Quote of the Week: The Problem in a Nutshell

I’ll buy it, I’ll play it, but…I’m expecting the ‘gameplay’ to be garbage. =(

(The quote refers to SW:TOR, but “the problem” is general.)

9 thoughts on “Quote of the Week: The Problem in a Nutshell”

  1. Natural selection is working just fine. People keep buying crap, so crap is what we keep getting.

    In the end, companies can only go by what sells. If one million people buy a game, it doesn’t matter if all one million of them then complain that it sucks… they bought the game, the company has the money. Compare that to the game that 25,000 people bought and unanimously proclaimed to the bestest mostest awesomest game EVAR!!1! … doesn’t matter, one million is greater than 25,000, so the next games they make will emulation the former game until it doesn’t outsell the latter game.

    1. I was referring to the fact that the person being quoted survived, not that bad games continue to be made. Preaching to the choir on that one.

  2. I don’t believe that, when not under constraint, people do very much that they don’t wish to do. What we do is lie about what we wish to do.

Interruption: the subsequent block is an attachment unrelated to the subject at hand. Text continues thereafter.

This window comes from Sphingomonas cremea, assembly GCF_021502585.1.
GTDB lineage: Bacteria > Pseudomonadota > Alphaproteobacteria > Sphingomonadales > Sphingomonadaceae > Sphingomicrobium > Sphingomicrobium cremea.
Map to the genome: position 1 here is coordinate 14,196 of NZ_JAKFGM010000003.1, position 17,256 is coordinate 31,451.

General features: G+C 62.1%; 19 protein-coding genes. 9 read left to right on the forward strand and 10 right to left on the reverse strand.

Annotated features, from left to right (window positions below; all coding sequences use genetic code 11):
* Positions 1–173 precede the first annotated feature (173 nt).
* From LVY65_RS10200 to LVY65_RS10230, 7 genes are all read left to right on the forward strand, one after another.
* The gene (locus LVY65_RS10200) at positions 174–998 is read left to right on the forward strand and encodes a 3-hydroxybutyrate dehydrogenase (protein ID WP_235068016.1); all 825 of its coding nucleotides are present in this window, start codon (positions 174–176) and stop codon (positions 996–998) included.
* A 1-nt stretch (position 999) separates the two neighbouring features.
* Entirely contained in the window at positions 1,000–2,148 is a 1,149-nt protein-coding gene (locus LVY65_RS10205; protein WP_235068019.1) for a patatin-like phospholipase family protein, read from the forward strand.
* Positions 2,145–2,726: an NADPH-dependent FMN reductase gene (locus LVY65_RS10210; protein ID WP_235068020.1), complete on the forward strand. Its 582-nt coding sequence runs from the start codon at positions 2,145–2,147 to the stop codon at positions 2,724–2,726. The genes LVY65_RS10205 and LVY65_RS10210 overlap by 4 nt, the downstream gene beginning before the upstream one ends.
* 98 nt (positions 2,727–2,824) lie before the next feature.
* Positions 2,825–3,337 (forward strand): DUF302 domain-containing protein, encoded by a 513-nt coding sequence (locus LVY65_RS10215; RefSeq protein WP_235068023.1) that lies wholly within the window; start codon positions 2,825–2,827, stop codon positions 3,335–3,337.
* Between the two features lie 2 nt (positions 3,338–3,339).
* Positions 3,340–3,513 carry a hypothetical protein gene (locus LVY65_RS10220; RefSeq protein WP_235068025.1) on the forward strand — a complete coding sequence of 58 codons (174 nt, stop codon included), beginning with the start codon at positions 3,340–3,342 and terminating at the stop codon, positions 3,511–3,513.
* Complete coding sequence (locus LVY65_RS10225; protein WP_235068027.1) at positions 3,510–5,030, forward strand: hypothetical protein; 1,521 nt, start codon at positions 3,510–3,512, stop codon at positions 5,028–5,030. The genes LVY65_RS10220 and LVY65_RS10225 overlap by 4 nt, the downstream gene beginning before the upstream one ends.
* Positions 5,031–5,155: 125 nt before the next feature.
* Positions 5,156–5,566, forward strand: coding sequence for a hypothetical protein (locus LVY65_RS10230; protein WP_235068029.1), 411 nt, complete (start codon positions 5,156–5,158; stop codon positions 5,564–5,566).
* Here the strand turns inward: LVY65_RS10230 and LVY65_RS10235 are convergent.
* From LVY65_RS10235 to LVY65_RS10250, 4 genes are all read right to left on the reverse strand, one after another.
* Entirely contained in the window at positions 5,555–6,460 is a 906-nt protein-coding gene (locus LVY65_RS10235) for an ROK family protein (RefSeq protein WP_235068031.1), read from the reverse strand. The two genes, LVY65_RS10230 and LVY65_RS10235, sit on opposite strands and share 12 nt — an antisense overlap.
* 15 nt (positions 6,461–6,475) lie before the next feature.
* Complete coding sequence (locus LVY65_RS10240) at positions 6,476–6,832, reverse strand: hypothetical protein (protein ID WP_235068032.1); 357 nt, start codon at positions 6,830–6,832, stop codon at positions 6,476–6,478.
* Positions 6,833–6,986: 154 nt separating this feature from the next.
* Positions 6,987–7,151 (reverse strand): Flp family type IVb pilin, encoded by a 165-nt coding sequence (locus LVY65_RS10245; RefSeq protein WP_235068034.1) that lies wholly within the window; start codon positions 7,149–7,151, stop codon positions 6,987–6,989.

There are so many things that we know we want to do but that we would prefer others not to know that we want to do. So we do them but claim we don’t want to.

    Why we think it makes us look better to be seen to be doing something of our own free will that we claim we would prefer not to do, however, beats me.

  3. To be honest, I don’t see why people keep trash talking TOR. The game isn’t out yet and the only thing we see of gameplay is from leaked beta (or the actual beta if you’re invited which most people aren’t) and the gameplay showed to us by the devs. Saying the gameplay is going to be garbage has no basis. As for the “problem” though, I agree.

  4. Excuse me for expecting a poor game while at the same time hoping I get suprised by a good game. Some of us know we are in a minority when it comes to what the general MMO crowd buys versus what we want to play so we are relegated to rooting for pleasant suprises. The end of the ‘quote’ did also mention that I wanted to be wrong desparately. . .

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